In 2013 the “advanced energy” sector generated $1.13 trillion (USD) in global revenue. Advanced energy includes clean energy technologies like wind power, renewable fuels and building efficiency. This huge figure is a 7% increase on the previous year.
The report (summarized here, and free to download) also counted biofuels, hydropower, nuclear, and natural gas used for transport, across seven sectors of the economy. Most of the sectors are on the upswing with the notable exception of wind. Analysts found that uncertainty with the federal Production Tax Credit pulled investment in wind energy down by a whopping $23 billion. This figure contributed to an overall 2 percent dip in the US advanced energy market between 2012 and 2013 following a 26 percent overall jump in the previous year.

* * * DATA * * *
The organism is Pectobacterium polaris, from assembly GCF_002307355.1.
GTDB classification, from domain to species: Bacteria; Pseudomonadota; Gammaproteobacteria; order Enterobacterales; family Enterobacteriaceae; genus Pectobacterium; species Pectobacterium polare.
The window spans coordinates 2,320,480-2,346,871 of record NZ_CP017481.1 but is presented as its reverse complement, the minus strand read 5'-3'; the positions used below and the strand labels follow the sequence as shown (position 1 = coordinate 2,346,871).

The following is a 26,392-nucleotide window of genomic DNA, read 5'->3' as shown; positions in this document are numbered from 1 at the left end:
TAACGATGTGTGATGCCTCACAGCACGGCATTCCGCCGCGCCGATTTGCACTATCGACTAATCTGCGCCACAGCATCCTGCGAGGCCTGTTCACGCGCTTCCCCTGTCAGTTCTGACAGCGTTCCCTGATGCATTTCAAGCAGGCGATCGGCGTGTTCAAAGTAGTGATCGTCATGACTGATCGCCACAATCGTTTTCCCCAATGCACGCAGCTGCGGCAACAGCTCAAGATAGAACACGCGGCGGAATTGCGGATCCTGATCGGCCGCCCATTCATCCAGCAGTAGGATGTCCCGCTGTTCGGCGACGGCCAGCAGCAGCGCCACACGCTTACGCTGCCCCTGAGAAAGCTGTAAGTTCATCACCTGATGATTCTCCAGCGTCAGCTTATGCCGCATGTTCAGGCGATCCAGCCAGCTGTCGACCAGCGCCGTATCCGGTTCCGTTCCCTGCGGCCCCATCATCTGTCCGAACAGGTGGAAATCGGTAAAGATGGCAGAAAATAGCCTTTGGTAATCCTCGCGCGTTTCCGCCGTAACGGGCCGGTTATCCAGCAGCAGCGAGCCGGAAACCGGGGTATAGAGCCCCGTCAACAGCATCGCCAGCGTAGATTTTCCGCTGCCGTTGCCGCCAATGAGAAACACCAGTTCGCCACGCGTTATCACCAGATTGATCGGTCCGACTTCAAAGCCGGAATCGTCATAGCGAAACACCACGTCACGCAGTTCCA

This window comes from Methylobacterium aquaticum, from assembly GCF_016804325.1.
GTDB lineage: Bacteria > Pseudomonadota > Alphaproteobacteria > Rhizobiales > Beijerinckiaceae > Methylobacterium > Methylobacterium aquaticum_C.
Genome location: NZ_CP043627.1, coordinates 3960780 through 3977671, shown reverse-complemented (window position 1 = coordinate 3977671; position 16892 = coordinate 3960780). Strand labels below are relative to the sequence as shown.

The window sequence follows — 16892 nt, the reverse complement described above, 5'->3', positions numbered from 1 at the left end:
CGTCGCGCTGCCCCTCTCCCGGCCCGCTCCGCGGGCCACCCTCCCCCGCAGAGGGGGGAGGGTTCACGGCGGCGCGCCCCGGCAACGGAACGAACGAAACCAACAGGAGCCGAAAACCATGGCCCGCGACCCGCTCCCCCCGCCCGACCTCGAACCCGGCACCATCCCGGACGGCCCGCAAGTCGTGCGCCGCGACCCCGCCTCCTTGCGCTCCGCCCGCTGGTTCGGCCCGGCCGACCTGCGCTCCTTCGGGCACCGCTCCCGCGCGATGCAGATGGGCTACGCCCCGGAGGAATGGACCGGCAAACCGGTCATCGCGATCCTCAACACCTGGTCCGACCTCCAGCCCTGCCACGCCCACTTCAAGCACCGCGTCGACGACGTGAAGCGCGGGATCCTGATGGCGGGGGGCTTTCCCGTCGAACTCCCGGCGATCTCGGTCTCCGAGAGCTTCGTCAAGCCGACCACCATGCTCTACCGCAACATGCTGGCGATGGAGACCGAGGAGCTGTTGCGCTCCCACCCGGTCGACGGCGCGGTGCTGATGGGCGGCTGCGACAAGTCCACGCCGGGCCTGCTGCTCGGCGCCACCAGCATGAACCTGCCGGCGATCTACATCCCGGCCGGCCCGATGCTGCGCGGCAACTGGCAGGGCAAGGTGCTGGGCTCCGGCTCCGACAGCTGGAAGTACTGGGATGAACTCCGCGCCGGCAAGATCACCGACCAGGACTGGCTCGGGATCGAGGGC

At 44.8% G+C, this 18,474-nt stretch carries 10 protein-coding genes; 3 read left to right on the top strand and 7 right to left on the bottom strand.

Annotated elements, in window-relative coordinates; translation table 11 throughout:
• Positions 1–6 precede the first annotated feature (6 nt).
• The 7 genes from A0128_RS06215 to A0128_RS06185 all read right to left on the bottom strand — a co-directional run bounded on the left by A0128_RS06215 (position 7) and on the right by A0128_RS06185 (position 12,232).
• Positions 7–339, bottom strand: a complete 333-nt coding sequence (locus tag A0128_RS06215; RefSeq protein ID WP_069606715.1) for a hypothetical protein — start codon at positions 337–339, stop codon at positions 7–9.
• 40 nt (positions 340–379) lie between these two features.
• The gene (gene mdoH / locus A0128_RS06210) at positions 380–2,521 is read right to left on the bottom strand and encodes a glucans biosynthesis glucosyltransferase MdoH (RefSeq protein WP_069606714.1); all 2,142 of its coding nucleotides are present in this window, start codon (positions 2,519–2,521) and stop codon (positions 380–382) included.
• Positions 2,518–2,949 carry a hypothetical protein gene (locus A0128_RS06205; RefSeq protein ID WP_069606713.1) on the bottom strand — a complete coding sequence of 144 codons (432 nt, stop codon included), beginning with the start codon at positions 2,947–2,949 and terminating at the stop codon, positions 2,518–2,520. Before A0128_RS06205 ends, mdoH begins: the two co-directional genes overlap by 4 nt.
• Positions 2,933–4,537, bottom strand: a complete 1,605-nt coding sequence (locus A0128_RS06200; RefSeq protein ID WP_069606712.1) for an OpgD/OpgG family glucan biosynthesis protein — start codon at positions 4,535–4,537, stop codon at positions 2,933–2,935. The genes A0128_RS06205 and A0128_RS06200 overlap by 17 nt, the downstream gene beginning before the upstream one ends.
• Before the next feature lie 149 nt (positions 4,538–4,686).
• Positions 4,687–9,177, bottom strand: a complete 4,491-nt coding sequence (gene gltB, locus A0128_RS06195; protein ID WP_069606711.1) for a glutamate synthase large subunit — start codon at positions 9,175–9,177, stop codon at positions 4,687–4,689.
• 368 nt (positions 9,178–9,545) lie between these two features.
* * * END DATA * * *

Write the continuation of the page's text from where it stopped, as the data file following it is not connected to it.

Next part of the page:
On the Canadian front, the report noted that concentrated plug-in electric vehicles are in the country's three biggest provinces. Ontario, Quebec and British Columbia are forecast to account for 97 percent of Canadian PEV sales by 2022, a figure that easily outstrips those provinces' share of the country's population (75 percent).
Worldwide, the movement into advanced energy sources trended modestly upward. Sectors such as electricity (the largest advanced energy sector, up 34 percent since 2011) and transportation saw gains, while building and industry were up moderately.
Among the sources to make notable strides was solar. Photovoltaic was up 27 percent in 2012 and 54 percent in 2013, nearly doubling in the two years to $16.2 billion. Driving that rise was, in part, growth in the US to 18 percent of the market share in 2013, which is a doubling over two years.
Aviation biofuels are racing ahead, propelled in large part by biofuel investments by the US Department of Defense, the world's largest end-user of petroleum.
Nuclear's luster is wearing off in Europe, North America and elsewhere, though China, the authors found, is plowing ahead with nuclear and investing in uranium mining.